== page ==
|The starting point... a century old door in need of some attention.|
Then in Part Two, I pulled the door's frame and panels apart and then re-built it.
Now, in this third part of the saga, the bolection moulds will be repaired and affixed to the face of the door as the top panels are prepared for the addition of leadlight windows, replacing the arched timber panels. Such a challenge and privilege to have the responsibility of breathing new life into this door!
Matching the profile to make more mouldings.
Below thick layers of old paint, the bolection moulds have a complicated profile. My task was to make new mouldings to replace the missing or damaged sections. The starting point was to work out the geometry of the original mouldings so that I could make new moulding sections as close a match as possible.
|Under the paint lies some interesting geometry. I had to match it.|
|Choose your weapons!|
|This "Half-Round" plane is a winner on this section.|
|This Hollow is a winner too.|
|Another pair of Hollows and Rounds are a good fit too.|
The essential thing to understand regarding the use of moulding planes is laying the foundations first - the rebates and chamfers. The best book on this subject that I have come across was published a couple of years ago, by Lost Art Press in the USA.
|Matt Bickford, you are a legend. This book is brilliant.|
I started by machining the timber to the required starting point - 76mm x 22mm (3" x 7/8"). I used a router cutter to cut one small Roman Ogee profile, and then machined a series of rebates and shoulders over the table saw.
|Laying the foundations for the moulding planes.|
|The Half Round Plane cuts the nice rising curve against the vertical shoulder.|
|Using the No78 Rebate Plane to complete a shoulder.|
|The Blockplane creates s chamfer ready to create an Ovolo.|
|Using the right radius Hollow Plane to create the Ovolo with a quirk on each side.|
|Progress check thus far... looking good!|
|Rebate cut along the lower LH edge ready for the next profile.|
|Combination of Hollow and Round to shape the lower Ogee.|
Fitting the mouldings to the front side of the door.
|Done. Rough enough, eh?|
|Front side: new lower mouldings fitted. Now laying out the old top mouldings.|
|Gluing down the mouldings to the shaped marine ply panel.|
|The missing centre piece replaced, and a glue/sawdust mix used to fill small holes around the arch.|
|Discrete scarf joints join various good sections together to create the long top sections.|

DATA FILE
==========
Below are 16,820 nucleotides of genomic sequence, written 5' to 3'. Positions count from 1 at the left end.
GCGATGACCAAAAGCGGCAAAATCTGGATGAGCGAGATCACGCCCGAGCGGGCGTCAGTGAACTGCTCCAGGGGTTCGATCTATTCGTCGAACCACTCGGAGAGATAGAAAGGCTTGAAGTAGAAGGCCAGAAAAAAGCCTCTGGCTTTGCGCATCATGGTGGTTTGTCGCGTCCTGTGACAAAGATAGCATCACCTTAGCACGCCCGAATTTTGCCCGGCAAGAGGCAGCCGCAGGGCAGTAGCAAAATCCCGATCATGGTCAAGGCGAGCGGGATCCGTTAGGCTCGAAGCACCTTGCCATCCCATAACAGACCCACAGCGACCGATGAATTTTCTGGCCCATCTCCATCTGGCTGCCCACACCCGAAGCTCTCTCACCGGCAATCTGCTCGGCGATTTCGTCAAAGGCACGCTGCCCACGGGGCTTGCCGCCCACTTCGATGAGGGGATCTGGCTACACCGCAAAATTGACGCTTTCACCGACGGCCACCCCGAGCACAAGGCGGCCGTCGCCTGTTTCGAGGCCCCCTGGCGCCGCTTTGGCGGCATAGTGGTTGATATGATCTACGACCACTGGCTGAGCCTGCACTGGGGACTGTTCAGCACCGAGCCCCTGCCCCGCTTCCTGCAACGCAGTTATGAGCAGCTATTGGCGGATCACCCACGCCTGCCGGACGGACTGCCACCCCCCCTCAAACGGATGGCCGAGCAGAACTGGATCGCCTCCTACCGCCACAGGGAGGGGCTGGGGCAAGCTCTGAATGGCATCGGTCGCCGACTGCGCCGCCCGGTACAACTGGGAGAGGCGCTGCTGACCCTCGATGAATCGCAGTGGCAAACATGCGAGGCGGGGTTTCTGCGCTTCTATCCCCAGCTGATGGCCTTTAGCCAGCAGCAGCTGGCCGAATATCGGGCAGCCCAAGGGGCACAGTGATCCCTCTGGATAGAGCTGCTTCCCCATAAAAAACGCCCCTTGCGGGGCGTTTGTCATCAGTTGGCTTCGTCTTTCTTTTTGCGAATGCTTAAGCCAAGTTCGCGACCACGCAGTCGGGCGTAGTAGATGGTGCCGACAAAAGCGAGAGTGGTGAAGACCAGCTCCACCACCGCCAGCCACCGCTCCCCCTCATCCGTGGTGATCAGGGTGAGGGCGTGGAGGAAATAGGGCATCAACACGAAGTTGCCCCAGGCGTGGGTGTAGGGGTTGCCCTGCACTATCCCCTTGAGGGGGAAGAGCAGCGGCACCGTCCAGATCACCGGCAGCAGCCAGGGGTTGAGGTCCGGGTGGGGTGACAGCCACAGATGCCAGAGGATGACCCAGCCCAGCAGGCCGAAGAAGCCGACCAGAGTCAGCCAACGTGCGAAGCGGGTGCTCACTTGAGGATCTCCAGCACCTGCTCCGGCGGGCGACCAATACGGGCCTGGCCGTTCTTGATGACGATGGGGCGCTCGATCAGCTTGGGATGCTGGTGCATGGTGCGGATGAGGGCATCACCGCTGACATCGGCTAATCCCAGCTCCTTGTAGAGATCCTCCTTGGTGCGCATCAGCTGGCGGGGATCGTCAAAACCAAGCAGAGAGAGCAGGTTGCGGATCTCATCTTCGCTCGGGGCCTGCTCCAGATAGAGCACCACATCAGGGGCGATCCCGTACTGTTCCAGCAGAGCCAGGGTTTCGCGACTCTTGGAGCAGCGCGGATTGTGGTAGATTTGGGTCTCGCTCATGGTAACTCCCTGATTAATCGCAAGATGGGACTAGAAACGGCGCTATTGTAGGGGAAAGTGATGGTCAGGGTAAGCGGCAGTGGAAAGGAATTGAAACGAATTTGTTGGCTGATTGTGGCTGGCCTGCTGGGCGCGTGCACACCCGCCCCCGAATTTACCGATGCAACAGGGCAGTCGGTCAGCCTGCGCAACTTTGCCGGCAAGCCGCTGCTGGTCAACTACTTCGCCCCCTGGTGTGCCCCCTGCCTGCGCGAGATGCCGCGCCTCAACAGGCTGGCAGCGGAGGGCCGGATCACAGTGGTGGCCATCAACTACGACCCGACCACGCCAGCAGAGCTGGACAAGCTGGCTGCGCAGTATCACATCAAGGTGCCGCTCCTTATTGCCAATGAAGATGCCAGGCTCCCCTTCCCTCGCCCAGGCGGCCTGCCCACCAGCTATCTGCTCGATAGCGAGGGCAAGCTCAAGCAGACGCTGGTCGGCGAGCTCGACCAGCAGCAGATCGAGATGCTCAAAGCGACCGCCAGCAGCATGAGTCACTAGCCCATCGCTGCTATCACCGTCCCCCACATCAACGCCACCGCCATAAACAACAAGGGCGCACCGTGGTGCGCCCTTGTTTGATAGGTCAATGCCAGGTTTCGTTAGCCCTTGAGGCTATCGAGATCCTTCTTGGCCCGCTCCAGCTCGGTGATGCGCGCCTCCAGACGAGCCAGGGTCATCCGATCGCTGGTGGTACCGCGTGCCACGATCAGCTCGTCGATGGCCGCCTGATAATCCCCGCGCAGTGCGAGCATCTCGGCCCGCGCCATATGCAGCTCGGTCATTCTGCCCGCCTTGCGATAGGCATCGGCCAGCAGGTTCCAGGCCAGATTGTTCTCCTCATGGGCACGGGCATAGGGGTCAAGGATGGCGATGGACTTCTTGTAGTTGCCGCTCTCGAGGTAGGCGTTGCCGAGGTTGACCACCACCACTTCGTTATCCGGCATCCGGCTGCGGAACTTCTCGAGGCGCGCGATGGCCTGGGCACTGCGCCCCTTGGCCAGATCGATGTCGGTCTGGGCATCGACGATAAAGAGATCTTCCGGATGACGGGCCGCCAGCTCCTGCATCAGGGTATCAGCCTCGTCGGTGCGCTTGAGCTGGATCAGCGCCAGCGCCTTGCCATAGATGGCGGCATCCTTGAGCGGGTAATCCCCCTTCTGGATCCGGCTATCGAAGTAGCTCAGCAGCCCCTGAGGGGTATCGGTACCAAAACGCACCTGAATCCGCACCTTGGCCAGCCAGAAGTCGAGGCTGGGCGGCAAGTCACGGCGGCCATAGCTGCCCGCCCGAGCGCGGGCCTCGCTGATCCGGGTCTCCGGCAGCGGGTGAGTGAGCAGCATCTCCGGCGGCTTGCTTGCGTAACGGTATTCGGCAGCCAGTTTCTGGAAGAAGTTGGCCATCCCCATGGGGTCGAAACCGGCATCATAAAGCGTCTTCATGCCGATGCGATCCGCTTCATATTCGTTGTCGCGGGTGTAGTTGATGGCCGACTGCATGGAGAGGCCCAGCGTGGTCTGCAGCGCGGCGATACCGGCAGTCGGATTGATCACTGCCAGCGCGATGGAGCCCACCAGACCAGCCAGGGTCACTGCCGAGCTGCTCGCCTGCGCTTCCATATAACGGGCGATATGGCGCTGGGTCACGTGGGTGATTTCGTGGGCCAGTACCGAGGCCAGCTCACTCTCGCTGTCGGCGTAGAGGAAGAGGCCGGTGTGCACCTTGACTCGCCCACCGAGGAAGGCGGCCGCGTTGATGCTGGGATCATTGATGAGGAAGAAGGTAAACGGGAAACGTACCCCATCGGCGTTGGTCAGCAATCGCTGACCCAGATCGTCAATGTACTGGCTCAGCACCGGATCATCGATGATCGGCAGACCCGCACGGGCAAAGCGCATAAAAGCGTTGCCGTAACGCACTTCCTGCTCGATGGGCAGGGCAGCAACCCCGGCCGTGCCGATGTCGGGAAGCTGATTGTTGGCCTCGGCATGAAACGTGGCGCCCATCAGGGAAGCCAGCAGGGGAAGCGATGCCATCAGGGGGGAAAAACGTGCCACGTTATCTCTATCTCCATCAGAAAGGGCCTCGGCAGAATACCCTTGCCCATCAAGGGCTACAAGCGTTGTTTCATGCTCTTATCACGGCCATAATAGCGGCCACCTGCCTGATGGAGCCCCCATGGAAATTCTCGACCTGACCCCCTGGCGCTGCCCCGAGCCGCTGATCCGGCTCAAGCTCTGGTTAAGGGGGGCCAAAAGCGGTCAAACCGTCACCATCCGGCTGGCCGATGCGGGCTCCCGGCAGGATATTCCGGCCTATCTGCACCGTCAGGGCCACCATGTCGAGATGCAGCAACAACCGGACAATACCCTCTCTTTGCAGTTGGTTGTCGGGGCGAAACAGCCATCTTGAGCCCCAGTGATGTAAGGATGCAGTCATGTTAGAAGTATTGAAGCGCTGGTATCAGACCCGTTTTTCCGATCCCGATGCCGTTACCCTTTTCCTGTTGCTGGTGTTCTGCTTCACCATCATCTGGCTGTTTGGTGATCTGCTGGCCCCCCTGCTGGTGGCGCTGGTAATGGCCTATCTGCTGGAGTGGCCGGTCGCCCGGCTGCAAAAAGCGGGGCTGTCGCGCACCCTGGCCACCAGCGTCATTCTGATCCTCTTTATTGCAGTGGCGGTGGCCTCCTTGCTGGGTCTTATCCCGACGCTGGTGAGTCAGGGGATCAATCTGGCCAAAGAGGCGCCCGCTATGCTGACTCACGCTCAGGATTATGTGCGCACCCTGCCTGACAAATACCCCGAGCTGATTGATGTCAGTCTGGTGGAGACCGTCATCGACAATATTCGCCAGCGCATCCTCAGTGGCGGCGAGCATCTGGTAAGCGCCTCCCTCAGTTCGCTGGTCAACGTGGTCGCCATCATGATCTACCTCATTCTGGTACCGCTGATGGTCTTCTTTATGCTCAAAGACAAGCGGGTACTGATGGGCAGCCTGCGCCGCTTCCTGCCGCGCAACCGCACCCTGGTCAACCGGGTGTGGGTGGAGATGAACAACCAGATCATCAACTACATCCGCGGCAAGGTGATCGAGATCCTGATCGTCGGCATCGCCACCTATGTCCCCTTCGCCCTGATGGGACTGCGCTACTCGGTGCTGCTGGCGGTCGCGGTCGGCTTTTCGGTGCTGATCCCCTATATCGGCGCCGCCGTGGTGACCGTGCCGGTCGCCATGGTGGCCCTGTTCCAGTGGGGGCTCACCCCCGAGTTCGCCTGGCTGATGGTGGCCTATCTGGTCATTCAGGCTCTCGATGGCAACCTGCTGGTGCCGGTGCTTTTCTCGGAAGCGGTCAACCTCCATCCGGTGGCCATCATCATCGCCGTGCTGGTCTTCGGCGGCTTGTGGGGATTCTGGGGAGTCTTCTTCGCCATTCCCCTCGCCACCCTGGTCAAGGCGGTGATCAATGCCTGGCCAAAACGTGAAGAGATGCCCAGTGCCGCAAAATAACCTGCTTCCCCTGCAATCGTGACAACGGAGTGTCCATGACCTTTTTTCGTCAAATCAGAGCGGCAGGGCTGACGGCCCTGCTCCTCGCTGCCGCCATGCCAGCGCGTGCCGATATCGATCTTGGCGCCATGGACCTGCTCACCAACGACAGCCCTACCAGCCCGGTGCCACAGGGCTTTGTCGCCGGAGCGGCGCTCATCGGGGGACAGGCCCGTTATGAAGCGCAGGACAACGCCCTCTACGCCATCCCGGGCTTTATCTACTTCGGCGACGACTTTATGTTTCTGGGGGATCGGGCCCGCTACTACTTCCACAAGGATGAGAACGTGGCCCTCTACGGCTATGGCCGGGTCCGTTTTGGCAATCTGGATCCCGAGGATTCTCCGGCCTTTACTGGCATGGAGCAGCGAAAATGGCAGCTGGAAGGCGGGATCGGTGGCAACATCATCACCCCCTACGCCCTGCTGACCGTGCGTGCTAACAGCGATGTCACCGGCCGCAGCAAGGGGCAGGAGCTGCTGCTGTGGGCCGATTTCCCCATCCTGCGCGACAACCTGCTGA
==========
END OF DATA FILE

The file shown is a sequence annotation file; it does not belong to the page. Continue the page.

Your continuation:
|Checking all the pieces before gluing and nailing in place.|
|Top mouldings fitted and complete on the front side of the door.|
Opening flush with the inside edges of the bolection moulding.
With the front side complete, it was time to turn the door over and contemplate the other side.
|Back side of the door, without mouldings.|
I learned years ago that old bed frames are a fantastic source of nice close-grained Oregon. I just happened to have the side rails from an ancient bed frame in my timber rack.
|The old bed would be recycled to create the new bolection moulds for the back of the door.|
|Machining up the material from the bed frames.|
|Here we go again!! Foundations laid...|
|The back of the door looks as good as the front.|
|Turning the profile on the curved top mouldings.|
|Matching the profile with a profile gauge, section by section.|
|One of the two halves. Looking good.|
|A pretty good fit!|
A 7mm deep x 12mm wide rebate was cut in the back to the marine ply panels to house the leadlights. This meant the leadlights would be housed between the two bolection moulds. Hence the back side mouldings would be screwed on, enabling temporary ply panels to be fitted awaiting the leadlight windows, which had yet to be made.
|Curved mouldings temporarily screwed on. Now the straight sections would be screwed on.|
|First undercoat painted on. Looking good.|
The door was then hung, and new lock fitted with much of the old hardware cleaned up and either re-fitted or awaiting the final completion of the door - leadlights, paintjob, etc.
|The undercoated door, mostly revitalised, modified, and now hung.|
Bring on the leadlight panels!
It's been a priviledge to give new life to this lovely old door. Making the mouldings and integrating this into the modification allowing the insertion of leadlight panels was a challenge and a delight. Along the way I often fell like I had met the tradesmen who originally made this door over a century ago. As I carefully pulled the door apart, the tool marks they left behind gave me an insight into their approach and thus their personalities and skills. Now I have left my marks on the door too.
Maybe in another century another tradesperson will be giving this same door new life again... who knows? However I bet they'll never know the material from an old bedframe is now integral to this door! I love the fact that unless it rots or is eaten by insects, wood can be recycled indefinitely. For millenia. Fantastic, eh? This door is living proof of this reality, and stands in stark contrast to our current wasteful throwaway Western culture.
As I worked on this door, I'm sure I could feel the planet smiling...